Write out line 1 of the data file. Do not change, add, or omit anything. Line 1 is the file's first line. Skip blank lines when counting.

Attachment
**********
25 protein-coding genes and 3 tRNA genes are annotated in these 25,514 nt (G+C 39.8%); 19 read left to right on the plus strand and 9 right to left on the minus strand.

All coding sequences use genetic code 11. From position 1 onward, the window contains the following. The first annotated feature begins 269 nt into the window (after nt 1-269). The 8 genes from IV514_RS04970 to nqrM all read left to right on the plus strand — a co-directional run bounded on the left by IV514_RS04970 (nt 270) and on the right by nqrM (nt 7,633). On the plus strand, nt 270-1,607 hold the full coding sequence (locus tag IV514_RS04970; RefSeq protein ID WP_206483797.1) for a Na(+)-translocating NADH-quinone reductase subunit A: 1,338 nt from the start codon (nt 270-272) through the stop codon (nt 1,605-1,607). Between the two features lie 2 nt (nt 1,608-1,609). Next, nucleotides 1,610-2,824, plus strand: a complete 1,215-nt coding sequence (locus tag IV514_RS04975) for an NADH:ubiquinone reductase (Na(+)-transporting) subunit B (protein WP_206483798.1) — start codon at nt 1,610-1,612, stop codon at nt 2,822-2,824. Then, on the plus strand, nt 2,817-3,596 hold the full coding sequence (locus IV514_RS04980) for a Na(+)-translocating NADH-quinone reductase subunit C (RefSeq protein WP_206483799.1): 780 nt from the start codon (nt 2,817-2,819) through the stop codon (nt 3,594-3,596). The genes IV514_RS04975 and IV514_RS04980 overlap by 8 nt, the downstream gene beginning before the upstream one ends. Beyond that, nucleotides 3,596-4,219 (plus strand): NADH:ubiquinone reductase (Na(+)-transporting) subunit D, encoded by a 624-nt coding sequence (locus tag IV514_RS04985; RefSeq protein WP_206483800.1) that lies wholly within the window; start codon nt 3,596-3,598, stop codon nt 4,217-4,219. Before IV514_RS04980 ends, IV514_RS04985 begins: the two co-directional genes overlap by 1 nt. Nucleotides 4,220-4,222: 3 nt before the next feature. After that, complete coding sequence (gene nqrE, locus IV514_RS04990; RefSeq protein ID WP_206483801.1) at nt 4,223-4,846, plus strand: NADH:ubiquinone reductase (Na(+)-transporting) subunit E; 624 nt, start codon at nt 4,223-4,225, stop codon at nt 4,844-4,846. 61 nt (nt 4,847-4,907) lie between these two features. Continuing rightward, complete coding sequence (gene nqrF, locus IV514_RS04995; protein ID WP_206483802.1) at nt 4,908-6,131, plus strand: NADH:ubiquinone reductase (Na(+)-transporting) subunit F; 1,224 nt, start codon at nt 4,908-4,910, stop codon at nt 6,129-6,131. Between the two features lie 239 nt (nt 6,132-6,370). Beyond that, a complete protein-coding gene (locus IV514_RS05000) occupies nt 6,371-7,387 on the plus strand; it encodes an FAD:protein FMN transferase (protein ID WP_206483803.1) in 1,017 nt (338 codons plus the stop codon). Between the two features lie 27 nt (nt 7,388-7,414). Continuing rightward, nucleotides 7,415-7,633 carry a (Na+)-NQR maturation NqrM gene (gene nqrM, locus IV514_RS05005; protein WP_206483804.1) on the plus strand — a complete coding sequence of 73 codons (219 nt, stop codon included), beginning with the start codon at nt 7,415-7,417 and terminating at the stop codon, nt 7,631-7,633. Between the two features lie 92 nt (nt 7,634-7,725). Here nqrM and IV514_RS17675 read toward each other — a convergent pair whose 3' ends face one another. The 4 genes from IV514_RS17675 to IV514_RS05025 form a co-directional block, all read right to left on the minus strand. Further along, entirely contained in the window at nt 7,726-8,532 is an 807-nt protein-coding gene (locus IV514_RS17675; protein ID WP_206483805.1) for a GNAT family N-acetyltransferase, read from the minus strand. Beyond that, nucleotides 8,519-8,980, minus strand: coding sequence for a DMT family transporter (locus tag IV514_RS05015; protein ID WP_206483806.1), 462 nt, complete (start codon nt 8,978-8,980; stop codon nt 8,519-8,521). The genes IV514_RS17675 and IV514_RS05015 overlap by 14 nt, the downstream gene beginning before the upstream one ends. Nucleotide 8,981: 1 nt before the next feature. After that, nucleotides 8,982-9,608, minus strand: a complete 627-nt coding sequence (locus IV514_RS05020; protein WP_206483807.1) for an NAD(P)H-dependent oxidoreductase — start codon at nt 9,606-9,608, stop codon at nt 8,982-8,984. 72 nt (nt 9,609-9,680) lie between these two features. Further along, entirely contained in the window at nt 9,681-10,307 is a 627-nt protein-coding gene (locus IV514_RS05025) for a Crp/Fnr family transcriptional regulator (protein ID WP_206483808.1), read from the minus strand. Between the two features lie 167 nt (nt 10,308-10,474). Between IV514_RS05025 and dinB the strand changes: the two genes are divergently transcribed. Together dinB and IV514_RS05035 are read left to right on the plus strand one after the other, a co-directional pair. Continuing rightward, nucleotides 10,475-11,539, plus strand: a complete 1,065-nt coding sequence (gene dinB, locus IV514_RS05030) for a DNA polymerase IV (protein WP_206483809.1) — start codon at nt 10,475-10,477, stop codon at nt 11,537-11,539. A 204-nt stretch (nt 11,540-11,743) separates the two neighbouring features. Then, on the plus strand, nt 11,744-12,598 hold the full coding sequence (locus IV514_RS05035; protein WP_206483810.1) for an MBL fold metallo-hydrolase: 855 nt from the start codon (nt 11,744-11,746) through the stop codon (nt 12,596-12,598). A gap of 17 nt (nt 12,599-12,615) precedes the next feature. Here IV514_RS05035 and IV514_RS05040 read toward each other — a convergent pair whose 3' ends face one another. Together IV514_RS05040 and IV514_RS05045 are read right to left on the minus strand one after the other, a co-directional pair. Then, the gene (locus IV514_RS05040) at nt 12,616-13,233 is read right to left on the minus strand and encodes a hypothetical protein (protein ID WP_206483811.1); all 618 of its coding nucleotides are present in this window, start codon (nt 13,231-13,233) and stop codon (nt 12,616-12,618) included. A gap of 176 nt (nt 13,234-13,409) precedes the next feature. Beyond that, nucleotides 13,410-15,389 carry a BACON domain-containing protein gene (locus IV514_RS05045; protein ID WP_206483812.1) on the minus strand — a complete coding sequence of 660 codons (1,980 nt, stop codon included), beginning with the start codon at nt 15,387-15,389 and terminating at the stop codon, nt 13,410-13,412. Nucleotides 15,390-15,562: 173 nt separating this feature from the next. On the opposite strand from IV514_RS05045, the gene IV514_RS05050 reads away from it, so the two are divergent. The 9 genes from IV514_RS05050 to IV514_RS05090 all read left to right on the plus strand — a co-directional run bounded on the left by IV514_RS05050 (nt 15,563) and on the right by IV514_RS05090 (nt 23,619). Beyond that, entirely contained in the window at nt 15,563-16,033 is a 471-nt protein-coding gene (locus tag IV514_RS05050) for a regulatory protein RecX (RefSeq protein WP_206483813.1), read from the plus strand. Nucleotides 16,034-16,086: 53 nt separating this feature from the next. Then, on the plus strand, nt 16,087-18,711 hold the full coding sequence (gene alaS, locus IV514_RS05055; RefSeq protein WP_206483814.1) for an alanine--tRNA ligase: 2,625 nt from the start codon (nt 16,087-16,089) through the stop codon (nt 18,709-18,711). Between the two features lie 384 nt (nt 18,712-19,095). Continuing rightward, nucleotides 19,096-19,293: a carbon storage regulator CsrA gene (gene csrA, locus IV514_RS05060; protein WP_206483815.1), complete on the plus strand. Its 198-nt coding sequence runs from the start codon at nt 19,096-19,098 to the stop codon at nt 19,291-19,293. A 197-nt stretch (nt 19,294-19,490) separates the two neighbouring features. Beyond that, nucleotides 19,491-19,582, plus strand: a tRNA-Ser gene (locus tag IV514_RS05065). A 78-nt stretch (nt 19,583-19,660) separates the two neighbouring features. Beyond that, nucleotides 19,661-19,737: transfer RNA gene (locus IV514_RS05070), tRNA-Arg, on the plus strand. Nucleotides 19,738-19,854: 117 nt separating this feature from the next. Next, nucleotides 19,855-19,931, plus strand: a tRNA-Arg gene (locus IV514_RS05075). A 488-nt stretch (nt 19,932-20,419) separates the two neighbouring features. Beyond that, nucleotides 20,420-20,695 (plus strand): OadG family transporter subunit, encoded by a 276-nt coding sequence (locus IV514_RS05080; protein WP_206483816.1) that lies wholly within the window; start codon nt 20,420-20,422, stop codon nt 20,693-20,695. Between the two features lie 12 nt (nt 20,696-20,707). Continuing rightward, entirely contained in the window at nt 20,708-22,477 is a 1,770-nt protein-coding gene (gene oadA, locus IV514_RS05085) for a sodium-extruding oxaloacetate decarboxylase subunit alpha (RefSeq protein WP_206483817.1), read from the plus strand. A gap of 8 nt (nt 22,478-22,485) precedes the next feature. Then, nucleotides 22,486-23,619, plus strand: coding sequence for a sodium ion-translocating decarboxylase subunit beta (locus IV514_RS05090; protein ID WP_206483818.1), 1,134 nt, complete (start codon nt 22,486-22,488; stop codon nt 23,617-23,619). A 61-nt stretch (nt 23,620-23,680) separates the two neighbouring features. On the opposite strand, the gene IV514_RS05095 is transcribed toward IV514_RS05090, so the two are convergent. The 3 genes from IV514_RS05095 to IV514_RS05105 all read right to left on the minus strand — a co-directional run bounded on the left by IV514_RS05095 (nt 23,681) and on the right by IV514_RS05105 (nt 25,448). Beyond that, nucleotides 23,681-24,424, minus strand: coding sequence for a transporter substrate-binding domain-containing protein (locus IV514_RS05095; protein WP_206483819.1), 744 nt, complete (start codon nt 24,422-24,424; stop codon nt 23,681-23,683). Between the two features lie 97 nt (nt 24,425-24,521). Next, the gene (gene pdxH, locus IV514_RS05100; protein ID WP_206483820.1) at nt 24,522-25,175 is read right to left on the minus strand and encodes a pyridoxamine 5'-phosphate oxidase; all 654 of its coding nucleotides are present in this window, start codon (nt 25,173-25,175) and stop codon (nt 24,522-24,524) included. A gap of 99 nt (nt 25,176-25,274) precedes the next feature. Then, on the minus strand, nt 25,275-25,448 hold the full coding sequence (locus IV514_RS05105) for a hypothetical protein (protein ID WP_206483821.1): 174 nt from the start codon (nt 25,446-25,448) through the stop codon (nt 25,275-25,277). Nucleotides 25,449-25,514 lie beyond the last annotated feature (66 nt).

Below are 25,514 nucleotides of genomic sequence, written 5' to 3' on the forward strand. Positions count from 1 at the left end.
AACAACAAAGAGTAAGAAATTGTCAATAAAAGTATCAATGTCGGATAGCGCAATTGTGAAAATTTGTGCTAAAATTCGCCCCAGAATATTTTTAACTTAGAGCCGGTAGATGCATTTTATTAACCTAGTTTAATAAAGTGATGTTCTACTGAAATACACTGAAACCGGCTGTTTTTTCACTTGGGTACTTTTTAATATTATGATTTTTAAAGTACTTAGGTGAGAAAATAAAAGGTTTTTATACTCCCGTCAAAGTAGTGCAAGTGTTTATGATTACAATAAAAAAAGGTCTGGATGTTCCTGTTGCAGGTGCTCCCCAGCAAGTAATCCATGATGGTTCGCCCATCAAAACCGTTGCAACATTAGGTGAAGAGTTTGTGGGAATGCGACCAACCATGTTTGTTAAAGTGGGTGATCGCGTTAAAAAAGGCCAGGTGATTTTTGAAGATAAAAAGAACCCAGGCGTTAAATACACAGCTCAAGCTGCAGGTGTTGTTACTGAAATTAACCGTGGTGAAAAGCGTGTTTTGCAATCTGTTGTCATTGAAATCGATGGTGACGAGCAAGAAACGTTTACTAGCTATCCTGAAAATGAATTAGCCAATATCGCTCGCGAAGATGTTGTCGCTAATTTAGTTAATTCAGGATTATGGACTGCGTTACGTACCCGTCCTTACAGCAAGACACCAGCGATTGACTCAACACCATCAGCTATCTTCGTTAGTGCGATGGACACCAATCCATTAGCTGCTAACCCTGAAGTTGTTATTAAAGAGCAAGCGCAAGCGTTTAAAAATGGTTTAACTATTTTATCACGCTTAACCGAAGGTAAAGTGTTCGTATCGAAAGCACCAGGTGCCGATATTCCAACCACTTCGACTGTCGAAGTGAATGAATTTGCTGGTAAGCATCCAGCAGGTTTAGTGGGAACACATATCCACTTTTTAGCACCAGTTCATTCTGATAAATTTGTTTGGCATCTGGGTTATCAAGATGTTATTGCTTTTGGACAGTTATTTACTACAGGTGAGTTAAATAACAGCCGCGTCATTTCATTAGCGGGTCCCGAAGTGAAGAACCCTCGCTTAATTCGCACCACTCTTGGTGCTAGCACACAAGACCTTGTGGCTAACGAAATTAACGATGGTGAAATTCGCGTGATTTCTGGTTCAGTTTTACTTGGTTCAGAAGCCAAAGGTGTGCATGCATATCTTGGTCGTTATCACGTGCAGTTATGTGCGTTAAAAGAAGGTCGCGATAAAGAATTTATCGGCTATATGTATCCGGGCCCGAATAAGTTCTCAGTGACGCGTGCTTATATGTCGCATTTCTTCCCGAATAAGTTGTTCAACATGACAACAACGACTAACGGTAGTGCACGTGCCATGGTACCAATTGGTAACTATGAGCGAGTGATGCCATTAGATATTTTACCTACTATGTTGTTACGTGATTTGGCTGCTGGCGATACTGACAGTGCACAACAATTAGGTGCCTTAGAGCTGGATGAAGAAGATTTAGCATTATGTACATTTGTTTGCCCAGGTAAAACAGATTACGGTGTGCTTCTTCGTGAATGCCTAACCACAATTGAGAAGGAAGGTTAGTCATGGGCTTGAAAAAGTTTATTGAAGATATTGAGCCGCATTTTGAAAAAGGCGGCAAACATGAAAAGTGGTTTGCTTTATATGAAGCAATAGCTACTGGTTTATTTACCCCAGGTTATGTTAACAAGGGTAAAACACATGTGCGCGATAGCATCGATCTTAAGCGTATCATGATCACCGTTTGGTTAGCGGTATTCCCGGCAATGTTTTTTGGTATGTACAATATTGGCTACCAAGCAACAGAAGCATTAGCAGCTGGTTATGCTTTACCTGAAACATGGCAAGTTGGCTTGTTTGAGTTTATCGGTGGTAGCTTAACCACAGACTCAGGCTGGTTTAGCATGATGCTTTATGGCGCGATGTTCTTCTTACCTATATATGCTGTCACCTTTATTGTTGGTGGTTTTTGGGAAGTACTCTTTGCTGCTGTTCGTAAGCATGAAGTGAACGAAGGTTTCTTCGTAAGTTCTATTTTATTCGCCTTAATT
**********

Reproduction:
25 protein-coding genes and 3 tRNA genes are annotated in these 25,514 nt (G+C 39.8%); 19 read left to right on the plus strand and 9 right to left on the minus strand.